I wrote Apples for the Wild Stallion after Joey’s mother, Sonja Bingen, while starting to read the first book in the Harry Potter series while we were visiting one day, looked at me and said, wistfully, I’ve been trying to find books that has a character Joey can relate to, but I’ve only been able to find one. After getting home to Sturgeon Bay, I sat down and started writing this novel. After all, Joey loves horses, and here he is with the novel.
Sonja tells me that she is going to start reading it with him after she finished teaching in early June. She ordered the book from amazon, though, not willing to wait for the copies I’ve got coming in from All Things That Matter Press, and here is the photo she sent of Joey with his copy of the book written for him.
Our grandson, Joey Bingen, has severe autism. He is fourteen years old and cannot communicate with words. He does have a couple of sign language signs and uses them when he wants something, but has basically not been able to communicate with his parents, brother, or anyone else. Then . . .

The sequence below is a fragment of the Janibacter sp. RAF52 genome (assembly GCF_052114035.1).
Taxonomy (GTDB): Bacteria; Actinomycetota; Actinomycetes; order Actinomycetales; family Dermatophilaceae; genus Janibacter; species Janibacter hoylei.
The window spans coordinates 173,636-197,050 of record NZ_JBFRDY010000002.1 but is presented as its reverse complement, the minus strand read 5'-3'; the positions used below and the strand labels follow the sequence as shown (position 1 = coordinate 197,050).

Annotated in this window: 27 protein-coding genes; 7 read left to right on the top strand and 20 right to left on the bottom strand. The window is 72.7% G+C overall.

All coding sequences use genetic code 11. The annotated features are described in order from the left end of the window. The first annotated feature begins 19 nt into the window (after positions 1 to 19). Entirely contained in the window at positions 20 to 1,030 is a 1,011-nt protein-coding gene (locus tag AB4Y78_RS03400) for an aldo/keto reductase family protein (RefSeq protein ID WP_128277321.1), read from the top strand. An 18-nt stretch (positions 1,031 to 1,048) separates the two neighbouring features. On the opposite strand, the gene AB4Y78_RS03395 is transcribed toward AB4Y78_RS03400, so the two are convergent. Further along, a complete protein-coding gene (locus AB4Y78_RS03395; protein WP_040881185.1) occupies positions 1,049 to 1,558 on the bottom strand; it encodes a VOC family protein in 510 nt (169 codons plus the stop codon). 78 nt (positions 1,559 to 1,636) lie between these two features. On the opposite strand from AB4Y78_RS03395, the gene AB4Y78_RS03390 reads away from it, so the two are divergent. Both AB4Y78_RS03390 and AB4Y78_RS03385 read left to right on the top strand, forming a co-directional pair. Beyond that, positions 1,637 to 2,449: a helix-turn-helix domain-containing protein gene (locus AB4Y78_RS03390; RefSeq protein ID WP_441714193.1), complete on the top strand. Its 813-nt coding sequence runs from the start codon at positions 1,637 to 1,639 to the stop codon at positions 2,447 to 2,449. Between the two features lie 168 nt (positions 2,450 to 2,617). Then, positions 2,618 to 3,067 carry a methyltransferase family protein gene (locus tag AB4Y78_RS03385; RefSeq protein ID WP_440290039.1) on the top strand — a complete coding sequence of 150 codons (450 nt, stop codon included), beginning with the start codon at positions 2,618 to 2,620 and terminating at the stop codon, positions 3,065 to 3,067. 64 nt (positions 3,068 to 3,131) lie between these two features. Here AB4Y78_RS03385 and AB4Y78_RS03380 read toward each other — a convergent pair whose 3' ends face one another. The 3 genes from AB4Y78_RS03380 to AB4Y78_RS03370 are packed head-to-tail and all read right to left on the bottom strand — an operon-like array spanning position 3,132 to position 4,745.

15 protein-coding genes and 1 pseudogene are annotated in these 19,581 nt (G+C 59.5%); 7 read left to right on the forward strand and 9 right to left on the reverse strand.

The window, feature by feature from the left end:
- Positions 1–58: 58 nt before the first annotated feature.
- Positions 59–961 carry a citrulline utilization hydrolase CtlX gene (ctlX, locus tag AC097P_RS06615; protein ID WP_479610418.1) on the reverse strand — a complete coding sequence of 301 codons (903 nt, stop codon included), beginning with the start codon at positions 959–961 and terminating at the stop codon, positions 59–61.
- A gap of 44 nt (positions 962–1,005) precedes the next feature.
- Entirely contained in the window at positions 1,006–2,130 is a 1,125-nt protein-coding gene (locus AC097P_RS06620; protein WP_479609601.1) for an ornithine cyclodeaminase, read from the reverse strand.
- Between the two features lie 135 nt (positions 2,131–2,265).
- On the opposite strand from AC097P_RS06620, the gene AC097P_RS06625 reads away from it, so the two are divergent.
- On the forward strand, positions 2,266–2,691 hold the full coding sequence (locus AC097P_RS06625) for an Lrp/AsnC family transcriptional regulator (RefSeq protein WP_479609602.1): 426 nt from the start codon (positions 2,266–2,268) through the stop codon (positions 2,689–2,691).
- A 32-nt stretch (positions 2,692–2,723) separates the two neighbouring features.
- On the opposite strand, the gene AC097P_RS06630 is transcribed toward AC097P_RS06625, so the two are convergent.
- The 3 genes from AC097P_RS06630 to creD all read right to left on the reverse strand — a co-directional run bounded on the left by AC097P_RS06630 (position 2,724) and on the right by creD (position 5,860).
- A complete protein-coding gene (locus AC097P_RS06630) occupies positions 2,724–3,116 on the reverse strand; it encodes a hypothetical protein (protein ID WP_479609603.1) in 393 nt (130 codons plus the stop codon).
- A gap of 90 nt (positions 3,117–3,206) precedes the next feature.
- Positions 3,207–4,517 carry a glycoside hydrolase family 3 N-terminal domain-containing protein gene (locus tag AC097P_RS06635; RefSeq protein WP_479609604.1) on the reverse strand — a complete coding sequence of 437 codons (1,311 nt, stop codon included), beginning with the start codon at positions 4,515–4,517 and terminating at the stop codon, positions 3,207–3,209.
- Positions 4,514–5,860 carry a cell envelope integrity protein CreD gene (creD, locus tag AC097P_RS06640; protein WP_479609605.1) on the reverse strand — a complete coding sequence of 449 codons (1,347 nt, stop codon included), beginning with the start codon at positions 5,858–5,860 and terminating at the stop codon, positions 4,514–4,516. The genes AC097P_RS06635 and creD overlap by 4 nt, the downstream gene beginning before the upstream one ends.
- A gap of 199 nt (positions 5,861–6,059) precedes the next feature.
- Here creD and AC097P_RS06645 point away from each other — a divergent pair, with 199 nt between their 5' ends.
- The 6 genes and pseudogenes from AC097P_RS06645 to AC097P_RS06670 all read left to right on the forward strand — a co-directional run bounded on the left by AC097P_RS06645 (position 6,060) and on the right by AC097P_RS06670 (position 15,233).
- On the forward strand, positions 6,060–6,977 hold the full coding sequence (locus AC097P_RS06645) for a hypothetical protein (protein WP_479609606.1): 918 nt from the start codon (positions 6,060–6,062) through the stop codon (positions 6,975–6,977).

working with the therapist he wrote this message on his iPad, which, in the past, he has only used to play games. He has followed these words up with additional communications, the beginnings of written conversation. Fourteen years of silence and then words!
Where will this sudden ability to communicate lead? What will it mean in Joey’s life? His parent’s life? His grandparent’s life? Ethel and I believe in miracles at the moment. We believe in miracles.
Joey is our grandson. He is autistic, but he is excited about horses. His mother has been taking him to ride them since he was very young, and visiting horses is one of many joys in his life. Ethel and I love him deeply.
Note: One of Joe’s favorite times of the year is a fireworks display held in May in Burlington, Wisconsin. His severe autism seems to disappear as his eyes grow round and he smiles at explosions of light in the sky. His brother Will likes the fireworks just as much.
The Milwaukee Art Museum in Wisconsin is a magnificent work of art. Quadracci Pavilion is a sculptural, postmodern addition designed by Spanish architect Santiago Calatrava. A moveable sunscreen, with a 217-foot wingspan, unfolds and folds twice daily, soaring above Lake Michigan in the afternoon sun like a huge sail ready to take off on a journey without end. Ethel Mortenson Davis is walking with Joey, our autistic grandchild, while William, the artist, is by the window in this room dappled with sun and shadow, looking out at shining lake waters.